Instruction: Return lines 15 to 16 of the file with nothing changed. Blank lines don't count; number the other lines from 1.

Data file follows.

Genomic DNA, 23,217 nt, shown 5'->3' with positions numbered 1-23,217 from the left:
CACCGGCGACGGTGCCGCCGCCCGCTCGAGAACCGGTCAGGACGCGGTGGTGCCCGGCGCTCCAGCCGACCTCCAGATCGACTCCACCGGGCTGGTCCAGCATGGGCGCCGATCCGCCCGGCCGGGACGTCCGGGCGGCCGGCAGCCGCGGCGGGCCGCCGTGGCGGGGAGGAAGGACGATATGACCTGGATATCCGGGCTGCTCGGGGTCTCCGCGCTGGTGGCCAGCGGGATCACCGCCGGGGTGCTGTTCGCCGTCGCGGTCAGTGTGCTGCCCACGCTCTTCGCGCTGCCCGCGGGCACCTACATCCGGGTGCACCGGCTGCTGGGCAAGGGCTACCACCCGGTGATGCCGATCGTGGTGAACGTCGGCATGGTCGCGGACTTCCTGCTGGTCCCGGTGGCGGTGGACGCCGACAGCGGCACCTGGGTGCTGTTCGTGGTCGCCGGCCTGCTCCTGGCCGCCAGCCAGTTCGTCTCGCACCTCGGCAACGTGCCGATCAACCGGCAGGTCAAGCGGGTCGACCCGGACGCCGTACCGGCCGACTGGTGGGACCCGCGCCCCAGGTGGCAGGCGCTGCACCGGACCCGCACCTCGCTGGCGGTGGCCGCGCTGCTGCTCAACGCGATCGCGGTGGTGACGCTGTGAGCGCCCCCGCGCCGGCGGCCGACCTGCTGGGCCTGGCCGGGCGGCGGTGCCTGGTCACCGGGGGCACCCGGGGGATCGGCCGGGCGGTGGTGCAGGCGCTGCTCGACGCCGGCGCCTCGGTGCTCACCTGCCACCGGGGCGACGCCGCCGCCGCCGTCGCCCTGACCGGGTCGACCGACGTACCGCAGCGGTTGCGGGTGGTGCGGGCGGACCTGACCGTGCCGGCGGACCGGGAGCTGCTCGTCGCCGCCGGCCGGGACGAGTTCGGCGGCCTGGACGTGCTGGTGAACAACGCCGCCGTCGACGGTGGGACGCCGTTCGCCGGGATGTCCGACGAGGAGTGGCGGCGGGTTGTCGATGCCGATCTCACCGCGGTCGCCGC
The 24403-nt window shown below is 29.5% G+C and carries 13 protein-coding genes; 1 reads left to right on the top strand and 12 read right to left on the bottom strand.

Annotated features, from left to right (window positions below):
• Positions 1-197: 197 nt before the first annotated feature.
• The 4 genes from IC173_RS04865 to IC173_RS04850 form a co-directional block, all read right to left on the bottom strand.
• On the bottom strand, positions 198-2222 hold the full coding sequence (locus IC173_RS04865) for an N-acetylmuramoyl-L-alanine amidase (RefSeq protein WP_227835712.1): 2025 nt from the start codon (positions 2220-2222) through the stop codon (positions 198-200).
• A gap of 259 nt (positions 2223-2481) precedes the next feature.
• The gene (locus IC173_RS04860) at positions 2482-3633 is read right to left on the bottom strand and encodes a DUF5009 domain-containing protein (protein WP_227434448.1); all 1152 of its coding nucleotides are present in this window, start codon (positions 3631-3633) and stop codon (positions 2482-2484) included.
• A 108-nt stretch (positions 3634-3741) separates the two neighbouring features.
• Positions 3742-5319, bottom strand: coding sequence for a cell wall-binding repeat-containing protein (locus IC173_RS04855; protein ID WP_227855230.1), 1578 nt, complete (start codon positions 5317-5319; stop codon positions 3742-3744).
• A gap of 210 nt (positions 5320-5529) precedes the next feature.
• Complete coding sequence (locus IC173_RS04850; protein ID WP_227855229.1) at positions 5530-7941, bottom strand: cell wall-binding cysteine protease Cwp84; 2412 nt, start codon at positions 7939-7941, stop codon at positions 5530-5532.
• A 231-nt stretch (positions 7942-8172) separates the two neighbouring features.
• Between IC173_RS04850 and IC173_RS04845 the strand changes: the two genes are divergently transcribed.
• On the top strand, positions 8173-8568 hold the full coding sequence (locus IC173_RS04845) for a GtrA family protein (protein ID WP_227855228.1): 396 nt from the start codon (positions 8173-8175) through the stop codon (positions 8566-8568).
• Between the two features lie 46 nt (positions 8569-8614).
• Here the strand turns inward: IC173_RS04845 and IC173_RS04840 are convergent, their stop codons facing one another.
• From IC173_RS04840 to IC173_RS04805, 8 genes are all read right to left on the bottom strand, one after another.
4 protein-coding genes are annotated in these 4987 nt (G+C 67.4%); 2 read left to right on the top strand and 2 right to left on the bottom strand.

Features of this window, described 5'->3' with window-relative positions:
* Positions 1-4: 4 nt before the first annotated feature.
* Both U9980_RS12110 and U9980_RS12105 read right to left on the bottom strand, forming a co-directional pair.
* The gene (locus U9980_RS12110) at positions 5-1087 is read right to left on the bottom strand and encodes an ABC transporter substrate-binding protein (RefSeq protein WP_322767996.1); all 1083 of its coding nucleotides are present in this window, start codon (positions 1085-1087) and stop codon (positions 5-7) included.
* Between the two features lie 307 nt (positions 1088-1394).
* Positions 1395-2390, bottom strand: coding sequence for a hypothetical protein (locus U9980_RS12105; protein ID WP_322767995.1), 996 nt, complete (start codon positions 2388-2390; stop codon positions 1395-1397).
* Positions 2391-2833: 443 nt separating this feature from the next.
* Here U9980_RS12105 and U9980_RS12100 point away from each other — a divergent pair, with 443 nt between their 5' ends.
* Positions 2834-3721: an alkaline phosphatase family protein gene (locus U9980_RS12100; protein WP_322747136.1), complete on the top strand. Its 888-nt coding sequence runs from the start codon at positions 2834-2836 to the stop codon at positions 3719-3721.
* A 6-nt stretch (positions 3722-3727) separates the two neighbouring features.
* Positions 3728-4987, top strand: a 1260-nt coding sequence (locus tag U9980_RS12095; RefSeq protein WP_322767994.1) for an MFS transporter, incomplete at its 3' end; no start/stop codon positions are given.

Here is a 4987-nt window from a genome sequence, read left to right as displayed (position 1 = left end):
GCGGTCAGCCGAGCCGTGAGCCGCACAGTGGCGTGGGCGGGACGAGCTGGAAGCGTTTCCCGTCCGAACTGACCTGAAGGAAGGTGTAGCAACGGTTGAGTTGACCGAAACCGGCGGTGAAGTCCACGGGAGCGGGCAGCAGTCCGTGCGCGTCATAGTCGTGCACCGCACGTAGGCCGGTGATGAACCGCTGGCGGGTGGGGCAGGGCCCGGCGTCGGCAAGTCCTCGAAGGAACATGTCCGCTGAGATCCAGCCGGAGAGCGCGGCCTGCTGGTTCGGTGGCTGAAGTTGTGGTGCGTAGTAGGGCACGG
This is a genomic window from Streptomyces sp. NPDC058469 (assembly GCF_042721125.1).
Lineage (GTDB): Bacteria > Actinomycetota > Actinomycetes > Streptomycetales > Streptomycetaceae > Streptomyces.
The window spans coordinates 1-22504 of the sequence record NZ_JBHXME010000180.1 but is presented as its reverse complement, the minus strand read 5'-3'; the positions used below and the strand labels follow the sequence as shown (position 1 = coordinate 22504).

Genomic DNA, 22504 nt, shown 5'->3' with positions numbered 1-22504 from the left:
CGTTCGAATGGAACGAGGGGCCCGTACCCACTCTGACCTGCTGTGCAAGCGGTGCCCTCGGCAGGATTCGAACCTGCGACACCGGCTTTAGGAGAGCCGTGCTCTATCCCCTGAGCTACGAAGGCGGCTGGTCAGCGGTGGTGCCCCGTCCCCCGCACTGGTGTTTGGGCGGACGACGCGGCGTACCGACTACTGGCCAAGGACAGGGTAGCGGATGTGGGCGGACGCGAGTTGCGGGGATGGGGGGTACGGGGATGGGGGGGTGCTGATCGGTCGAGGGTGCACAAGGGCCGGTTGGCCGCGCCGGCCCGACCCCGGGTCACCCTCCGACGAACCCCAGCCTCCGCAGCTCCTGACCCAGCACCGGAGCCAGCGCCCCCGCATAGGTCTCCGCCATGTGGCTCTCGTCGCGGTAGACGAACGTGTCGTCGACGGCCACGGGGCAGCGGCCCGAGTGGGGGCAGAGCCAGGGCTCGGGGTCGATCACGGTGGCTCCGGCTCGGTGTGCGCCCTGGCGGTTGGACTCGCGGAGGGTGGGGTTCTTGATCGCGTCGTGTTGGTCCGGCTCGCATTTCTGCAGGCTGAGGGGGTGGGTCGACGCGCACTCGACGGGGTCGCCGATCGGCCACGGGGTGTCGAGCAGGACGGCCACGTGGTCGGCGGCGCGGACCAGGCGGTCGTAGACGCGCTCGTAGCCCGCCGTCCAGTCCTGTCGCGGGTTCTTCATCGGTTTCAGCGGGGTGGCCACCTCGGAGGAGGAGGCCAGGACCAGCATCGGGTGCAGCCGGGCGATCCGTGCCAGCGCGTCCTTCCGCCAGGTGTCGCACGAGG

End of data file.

• Between IC173_RS04850 and IC173_RS04845 the strand changes: the two genes are divergently transcribed.
• On the top strand, positions 8173-8568 hold the full coding sequence (locus IC173_RS04845) for a GtrA family protein (protein ID WP_227855228.1): 396 nt from the start codon (positions 8173-8175) through the stop codon (positions 8566-8568).